(written before preemptive wars initiated by U.S.A.)
Will We Wear Black for the Dead?
I have lived for two years in a city where most of the people wear black. It was jarring at first when passing a bus stop during the early morning rush, seeing every single person, young and old, wearing black. Soon I started distinguishing between those that were wearing black because they were young and sophisticated and those that were wearing black in memory of their loved ones. Seventeen years ago when visiting Greece I had noticed many of the elderly, mostly women but some men, all in black. The men were usually crippled in some way and I immediately understood that this generation had lost members of their family in World War II. I was much younger then and much more relaxed about death. I acknowledged at the time not really death itself but the act of paying respect to the dead every day for the rest of your life as a very honorable thing to do.
I'm an American viewing the States from Crete. Perhaps that distance allows me to dig a little deeper into painful issues. Because of the terrible tragedies in the USA last September, resulting in so many deaths in so short a period of time, I've been thinking about how devastating acts of violence are. We should consider very carefully state-sanctioned acts of violence (such as war) made in our names and with our money. We should consider very carefully the relationship war has with death.
From my view across the Atlantic I've been imagining what the bus stops in the States would be like if we honored our war dead from World War II, Korea, Vietnam, the Persian Gulf, the Afghan War and all the conflicts between by wearing black. I wonder if that would give us any feeling of the impact of war on daily lives. In Europe people have had war on their own soil. In a place like Crete "their own soil" means the soil of their own farms. Not everyone has the tragic blessing of taking their own and preparing them for burial in their own parish immediately after a conflict. In World War II the Cretans did.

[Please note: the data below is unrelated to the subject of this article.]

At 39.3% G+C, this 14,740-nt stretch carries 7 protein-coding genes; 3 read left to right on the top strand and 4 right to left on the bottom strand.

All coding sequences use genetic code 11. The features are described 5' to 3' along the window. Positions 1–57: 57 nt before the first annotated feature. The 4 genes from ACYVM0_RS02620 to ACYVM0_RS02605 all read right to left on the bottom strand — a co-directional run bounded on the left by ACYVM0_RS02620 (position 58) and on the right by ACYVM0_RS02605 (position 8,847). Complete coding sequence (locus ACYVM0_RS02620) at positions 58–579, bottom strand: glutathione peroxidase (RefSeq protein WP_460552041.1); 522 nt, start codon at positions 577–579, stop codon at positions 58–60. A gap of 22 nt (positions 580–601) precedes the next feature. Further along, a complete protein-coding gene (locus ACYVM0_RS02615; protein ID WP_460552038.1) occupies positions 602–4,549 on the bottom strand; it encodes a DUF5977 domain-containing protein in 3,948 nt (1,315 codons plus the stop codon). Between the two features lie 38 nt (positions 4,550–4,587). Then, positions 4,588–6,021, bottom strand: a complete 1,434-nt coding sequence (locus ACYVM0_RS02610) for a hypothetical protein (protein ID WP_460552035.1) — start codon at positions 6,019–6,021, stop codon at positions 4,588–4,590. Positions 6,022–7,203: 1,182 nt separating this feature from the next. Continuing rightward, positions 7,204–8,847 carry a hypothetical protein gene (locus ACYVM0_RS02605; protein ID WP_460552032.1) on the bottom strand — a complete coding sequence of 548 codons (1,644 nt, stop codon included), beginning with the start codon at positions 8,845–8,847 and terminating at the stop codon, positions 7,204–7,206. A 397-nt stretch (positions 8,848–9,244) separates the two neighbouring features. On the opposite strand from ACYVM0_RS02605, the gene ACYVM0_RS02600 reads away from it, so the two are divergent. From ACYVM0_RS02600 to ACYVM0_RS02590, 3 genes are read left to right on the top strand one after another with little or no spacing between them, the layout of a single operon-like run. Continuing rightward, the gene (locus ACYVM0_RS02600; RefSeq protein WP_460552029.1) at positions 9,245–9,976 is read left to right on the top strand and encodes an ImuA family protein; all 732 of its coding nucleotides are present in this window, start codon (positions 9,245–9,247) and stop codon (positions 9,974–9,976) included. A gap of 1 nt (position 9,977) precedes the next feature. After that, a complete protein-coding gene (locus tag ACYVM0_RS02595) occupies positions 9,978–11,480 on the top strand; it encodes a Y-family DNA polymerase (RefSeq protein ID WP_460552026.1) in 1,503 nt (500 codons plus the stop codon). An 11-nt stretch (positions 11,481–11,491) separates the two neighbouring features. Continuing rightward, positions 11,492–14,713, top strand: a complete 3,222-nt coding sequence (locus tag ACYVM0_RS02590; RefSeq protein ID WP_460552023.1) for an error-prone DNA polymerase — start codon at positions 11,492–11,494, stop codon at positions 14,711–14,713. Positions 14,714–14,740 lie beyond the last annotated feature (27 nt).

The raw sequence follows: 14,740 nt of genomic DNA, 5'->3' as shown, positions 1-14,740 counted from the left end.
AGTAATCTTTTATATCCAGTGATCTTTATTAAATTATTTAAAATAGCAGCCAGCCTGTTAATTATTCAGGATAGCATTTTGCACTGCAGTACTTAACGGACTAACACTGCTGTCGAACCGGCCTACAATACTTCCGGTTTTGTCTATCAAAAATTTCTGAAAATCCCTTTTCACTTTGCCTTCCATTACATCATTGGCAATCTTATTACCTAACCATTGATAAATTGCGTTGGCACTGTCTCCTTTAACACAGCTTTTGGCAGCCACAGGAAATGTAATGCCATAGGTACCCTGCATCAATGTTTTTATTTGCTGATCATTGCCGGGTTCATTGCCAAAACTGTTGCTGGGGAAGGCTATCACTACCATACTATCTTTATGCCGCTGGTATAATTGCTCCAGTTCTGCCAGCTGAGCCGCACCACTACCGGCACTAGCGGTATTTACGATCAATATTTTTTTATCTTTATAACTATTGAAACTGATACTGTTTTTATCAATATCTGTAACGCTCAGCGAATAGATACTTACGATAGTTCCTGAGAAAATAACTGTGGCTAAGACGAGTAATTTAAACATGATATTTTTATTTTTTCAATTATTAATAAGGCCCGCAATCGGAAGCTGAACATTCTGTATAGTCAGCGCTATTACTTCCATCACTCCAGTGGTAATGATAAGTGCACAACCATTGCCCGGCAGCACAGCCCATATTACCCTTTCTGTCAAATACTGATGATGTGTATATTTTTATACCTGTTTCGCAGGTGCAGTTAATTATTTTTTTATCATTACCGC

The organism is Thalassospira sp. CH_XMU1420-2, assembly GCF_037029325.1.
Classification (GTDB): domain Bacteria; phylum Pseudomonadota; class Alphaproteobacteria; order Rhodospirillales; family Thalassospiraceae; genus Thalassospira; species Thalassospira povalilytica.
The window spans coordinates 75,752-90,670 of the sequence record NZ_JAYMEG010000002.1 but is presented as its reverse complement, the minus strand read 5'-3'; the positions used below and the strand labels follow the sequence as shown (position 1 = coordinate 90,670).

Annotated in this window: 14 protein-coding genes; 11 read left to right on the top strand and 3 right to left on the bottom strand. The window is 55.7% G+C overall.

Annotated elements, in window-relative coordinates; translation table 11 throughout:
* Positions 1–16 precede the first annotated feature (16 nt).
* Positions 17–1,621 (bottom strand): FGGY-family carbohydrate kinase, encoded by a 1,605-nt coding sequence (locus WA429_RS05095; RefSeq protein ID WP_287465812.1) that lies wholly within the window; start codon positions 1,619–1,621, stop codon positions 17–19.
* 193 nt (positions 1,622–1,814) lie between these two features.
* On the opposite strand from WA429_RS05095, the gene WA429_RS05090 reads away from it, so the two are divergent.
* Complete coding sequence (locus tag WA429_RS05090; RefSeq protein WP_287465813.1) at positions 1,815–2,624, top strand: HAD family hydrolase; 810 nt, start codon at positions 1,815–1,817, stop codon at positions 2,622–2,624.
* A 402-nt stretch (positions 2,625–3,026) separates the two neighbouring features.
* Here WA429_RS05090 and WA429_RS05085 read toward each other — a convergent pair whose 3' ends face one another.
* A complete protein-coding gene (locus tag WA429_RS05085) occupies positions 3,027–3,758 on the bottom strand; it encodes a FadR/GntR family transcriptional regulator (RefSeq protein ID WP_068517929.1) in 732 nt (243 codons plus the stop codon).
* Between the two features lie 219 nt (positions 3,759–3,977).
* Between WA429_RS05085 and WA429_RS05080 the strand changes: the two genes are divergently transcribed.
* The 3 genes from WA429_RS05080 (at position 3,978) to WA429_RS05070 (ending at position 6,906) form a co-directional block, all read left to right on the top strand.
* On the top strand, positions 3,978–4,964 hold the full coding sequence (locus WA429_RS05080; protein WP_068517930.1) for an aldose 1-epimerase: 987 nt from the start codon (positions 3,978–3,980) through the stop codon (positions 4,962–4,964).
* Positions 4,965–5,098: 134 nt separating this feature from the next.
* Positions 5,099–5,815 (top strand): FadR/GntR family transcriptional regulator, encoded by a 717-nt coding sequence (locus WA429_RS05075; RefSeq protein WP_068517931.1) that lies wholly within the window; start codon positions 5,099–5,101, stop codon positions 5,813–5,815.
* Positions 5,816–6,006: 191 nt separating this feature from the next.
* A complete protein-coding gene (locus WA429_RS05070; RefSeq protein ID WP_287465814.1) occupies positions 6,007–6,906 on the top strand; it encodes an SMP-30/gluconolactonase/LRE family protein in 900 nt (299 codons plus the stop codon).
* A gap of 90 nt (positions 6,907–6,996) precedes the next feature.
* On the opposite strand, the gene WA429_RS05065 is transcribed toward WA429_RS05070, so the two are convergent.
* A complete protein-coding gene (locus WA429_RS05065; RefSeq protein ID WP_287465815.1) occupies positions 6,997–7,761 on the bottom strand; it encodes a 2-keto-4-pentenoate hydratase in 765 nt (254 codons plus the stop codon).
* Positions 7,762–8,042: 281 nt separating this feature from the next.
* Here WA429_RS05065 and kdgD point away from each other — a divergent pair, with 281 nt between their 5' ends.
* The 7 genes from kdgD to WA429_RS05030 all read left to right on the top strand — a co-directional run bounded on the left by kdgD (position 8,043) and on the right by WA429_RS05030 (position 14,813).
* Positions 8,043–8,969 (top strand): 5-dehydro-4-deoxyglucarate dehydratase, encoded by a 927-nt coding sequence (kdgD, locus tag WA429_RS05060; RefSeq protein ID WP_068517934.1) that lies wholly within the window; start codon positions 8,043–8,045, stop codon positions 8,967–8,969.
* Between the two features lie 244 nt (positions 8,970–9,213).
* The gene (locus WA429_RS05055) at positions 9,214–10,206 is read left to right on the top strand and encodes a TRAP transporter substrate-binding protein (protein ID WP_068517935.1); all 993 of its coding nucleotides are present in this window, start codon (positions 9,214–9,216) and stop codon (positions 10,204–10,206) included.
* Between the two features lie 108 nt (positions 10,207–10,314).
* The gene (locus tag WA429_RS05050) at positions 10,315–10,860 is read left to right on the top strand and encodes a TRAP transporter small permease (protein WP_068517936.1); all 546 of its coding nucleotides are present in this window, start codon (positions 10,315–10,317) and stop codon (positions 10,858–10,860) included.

The Allies, unfortunately, didn't come through for the Greeks back then. The people of Crete protected their families and homes from Nazi parachutists with the only tools they had. Hunting guns, pitchforks, shovels and brooms. Thank God for the rest of the world the Cretans came through. They helped win the war. They were driven by a moral prerogative to enter into war. They were part of the decision-making process of whether or not to take up arms. Having the citizens of a nation-state involved in the conversation of whether or not to go to war is a typical characteristic of a democracy. It's a good measure of whether or not a nation-state is a working democracy or only advertises itself as such.
The former governor of Texas, G. Bush has never experienced nor even trained for war yet he has become the supreme cheerleader for war. It's puzzling to watch a person with his lack of experience urging nations to war. Many are nations that have either experienced long years of war or have experienced losing large buildings containing civilians or both. He's comfortable urging them to join in the war effort or be labeled as "the enemy" without considering their experiences. Are the innocent people that die in other nations worthy of less respect because they didn't die on the soil of the USA or because they didn't die in a spectacularly visually media-friendly manner.
We've been very busy playing tit for tat. In the past ‘an eye for an eye, a tooth for a tooth' was interpreted as meaning ‘If you hit me I'll hit you back, if you take my eye I'll take yours'. It's become a cancer that has now metastasized into ‘If you hit me I'll hit someone more vulnerable than either you or me'. War is no game, unless you regard death as a playing piece in the game of life.
It's also dangerous to regard death as a harmless marketing tool. From overseas the jingoism coming from the states sounds like a strange commercial for Lockheed Martin Corporation or Rockwell International. It seems real in its attempt to sell fear, xenophobia and bombs but unreal in conveying any true sense of the experience of war.
I wonder if we should think about the most repulsive consequences of war for as long as we can bear. After that we might have the courage to take back our decision-making power on the life and death issue of war.
Perhaps it's time to reject the euphoria before the kill and think about the relationship of death to war. This act of rejection could be a way to honor our loved ones. A way to honor them before they die; before we have to wear black.